Political and economic isolation are the overarching characteristics of the world’s many unrecognized and de facto states. Caught in a catch-22 of non-recognition, these countries are often left at risk of poverty with little help from the international community.
Recognition is a valuable commodity to de facto states like Abkhazia and Somaliland; akin to legitimacy, it can make the difference between prosperity and failure. Without recognition, resulting non-existent states face impossible obstacles to development. Persistent corruption and inconsistent public services, accompanied by restricted foreign trade and limited travel rights turn unrecognized states to the patronage of powerful neighbors as they wait for recognition, sometimes for decades.
In recognized states, foreign aid from allies and international organizations would undoubtedly step in to help. But a lack of legitimacy and stability and disapproving neighbors blocking their membership to multilateral groups like the U.N. and International Monetary Fund (IMF) remain obstacles to any financial intervention.
Poverty in Unrecognized States: Somaliland and Abkhazia
Somaliland – First a British territory and later a brief addition to neighboring Somalia, Somaliland was estimated to be the world’s fourth poorest country in 2012. Only 28 percent of rural households currently have access to improved water sources, according to UNICEF.
Experts explain that “despite significant wealth in natural resources” including a massive agricultural industry, Somaliland lacks investment, is “vulnerable to humanitarian disasters,” including frequent drought and susceptible to poverty from high youth unemployment. The country currently gains up to 70 percent of its GDP in remittances from the Somali diaspora, but this financial source is threatened as emigrants remain overseas for further generations.
Abkhazia – The unrecognized state of Abkhazia has been caught in a tangled relationship with the Russian Empire, USSR and Georgia for centuries. After a devastating war with its parent state of Georgia in the 1990s, Abkhazia declared independence and has suffered from economic blockades and embargoes, frequent Georgian invasions and human rights abuses.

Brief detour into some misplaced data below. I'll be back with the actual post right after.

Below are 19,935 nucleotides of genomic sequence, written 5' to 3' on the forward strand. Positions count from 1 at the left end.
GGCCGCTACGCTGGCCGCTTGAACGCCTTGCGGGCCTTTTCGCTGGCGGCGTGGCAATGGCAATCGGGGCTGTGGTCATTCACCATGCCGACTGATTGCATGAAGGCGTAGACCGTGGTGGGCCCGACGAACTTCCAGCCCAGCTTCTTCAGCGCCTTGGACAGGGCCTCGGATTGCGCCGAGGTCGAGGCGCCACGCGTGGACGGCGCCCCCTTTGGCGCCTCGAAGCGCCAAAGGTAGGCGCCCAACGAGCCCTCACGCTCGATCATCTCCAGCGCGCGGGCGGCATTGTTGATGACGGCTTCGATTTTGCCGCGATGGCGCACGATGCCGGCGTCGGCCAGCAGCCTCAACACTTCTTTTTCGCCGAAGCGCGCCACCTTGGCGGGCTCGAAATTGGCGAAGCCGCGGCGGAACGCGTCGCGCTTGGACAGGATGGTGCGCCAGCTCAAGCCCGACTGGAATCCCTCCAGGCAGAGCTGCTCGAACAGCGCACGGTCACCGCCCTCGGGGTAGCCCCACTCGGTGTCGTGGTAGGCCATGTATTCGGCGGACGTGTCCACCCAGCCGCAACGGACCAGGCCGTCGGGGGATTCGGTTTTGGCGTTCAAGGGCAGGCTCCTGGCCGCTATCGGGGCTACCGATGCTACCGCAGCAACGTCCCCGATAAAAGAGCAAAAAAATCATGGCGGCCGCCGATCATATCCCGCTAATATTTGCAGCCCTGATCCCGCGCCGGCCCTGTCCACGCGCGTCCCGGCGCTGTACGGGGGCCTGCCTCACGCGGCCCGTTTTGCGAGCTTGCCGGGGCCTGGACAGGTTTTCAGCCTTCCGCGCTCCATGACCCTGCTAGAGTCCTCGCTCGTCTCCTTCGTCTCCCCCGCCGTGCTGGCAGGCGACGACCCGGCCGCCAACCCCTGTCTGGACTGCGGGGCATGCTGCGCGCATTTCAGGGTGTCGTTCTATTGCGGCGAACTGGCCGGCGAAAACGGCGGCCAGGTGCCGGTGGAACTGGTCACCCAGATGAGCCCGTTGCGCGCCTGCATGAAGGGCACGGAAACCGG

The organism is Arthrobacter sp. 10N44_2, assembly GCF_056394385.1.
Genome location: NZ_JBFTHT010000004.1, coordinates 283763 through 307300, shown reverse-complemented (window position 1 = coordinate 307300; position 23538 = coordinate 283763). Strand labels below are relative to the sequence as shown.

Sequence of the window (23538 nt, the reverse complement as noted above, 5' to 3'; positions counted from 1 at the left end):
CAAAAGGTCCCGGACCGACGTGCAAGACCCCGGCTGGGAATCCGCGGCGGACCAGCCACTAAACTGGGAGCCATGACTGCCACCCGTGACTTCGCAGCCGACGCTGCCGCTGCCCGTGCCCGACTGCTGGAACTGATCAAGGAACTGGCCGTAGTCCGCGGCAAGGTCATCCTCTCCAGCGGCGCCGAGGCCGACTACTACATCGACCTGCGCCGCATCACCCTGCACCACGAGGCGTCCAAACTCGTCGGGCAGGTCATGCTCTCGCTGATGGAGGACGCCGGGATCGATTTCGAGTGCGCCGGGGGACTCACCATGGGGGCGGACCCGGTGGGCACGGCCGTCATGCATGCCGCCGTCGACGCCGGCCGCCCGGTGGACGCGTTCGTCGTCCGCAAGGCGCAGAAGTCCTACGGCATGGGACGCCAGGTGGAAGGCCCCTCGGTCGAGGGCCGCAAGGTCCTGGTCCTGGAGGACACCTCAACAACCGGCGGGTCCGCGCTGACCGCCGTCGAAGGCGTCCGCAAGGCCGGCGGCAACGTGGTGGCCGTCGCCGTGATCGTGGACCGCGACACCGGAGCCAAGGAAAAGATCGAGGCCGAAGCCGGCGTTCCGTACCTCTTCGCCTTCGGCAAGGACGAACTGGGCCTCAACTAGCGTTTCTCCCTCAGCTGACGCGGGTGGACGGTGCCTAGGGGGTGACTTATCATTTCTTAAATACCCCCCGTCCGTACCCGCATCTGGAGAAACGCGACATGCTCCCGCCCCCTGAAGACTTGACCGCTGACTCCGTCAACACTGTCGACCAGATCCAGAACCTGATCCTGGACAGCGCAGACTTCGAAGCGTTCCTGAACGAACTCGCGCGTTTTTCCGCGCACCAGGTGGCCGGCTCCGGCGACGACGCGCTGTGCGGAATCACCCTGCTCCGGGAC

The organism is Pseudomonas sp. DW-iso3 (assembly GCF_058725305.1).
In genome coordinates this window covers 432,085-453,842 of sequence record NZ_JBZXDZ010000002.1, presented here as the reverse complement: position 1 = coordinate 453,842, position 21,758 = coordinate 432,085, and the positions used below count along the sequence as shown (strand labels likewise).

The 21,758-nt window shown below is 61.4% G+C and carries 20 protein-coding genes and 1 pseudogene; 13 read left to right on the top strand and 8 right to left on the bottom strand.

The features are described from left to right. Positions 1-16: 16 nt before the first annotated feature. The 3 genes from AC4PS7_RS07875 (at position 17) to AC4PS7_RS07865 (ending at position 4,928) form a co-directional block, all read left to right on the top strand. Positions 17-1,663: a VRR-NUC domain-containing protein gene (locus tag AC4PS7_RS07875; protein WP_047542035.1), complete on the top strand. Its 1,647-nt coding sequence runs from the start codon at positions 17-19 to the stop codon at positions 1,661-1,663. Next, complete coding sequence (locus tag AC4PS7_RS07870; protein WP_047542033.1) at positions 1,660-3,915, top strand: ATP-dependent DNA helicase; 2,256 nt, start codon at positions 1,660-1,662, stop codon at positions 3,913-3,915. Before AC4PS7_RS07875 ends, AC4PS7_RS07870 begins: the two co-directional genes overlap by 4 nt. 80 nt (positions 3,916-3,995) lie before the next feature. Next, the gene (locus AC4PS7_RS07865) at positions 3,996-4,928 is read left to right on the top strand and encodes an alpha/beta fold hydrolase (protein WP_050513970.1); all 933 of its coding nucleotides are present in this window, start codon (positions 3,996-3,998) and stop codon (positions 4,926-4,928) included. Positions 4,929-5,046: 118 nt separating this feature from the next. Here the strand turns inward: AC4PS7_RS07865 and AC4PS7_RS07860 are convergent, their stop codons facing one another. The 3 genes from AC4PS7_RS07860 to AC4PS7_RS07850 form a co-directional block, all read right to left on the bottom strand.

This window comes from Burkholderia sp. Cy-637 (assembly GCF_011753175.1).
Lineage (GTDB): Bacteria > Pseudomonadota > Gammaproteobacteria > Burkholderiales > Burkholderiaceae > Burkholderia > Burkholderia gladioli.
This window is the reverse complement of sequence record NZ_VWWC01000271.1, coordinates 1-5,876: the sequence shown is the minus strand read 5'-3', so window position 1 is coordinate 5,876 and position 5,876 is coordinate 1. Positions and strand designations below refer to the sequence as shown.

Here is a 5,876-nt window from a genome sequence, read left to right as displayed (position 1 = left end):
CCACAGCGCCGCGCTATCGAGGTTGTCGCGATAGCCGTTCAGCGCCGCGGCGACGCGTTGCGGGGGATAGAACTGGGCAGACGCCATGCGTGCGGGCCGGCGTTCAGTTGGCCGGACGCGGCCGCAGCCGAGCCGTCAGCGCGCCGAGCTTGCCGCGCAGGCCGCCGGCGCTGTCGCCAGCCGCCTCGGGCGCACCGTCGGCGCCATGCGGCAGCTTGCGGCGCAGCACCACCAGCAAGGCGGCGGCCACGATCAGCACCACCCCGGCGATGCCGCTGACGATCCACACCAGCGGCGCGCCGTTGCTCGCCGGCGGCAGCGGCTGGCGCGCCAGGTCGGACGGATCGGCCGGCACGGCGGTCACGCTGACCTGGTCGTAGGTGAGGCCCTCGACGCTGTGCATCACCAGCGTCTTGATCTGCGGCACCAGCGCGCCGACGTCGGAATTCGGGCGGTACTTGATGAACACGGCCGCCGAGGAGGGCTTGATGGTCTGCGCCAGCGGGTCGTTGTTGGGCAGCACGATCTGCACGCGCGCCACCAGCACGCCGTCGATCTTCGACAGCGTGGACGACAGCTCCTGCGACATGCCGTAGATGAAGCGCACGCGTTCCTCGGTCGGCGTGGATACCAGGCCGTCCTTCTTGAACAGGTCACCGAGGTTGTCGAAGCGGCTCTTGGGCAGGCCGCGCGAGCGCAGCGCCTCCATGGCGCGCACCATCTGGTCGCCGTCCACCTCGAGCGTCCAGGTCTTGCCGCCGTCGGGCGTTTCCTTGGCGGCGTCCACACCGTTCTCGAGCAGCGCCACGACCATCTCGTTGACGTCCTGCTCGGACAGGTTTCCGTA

Politically, Abkhazia has been much more successful than other unrecognized states, but living conditions have led to riots. In 2003, the UNDP found that in the 15 years since the war, Abkhazia’s GDP had fallen by up to 90 percent, and unemployment had reached a staggering 95 percent in many regions.
Isolation is the country’s biggest problem, with reliance on neighboring Russia for major financial support. In fact, 40 percent of the state budget comes from Russian loans, although this is reportedly a temporary, emergency measure.
Out of the International Aid Stream
Countries which have declared independence from larger neighbors are seen by the international community as disputed territories and a dangerous precedent, not fit to interact with legitimate states. Funds and resources from multilateral organizations, like the World Bank or humanitarian branches of the U.N., are therefore often out of the question in these cases.
Experts cite the case of Eritrea, which was refused aid from the IMF and World Bank before it was recognized, and the lack of U.N. aid to Somaliland despite crippling poverty. There is simply no framework in place to provide financial aid to countries which are not members of multilateral organizations and which technically, do not exist.
It is often difficult for aid and officials from NGOs and foreign organizations to access these areas as well. Conflict and travel restrictions cause trouble. Restrictions set by Russia made Abkhazia difficult to access during the Sochi Winter Games.
Getting money into an unrecognized state can often be complicated and expensive as well.
Breaking Through Limbo
There are also increasing efforts to help develop unrecognized states like Somaliland and Abkhazia from ‘the outside in’. In 2018, Somaliland received $10 Million (CAD) in grants from the Canadian government for agricultural development and initiatives to fight child malnutrition. An improved water system serving 800,000 from UNICEF and the EU also marked a positive improvement in the country’s international relationships.
Abkhazia has seen a surge in the presence of NGOs in recent years, with over 100 registered in 2005. Programs from international organizations like Medicins sans Frontières, UNHCR, UNICEF and UNDP have helped educate Abkhazians about the importance of civil service and provided post-conflict rehabilitation (though without recognizing Abkhazian independence).
Within the government, plans are also underway to introduce cryptocurrency, circumventing financial restrictions and sanctions thus opening up opportunities for foreign investment.
However, representation presents what is perhaps the greatest potential for eradicating poverty in unrecognized states, as specialized groups like the Unrepresented Nations and Peoples Organization (UNPO) are helping them advocate for themselves. A kind of miniature U.N., the UNPO provides these states with the opportunity to engage with each other in diplomacy, an important factor in gaining international acceptance, U.N. membership and all of the advantages they bring.
By Marissa Field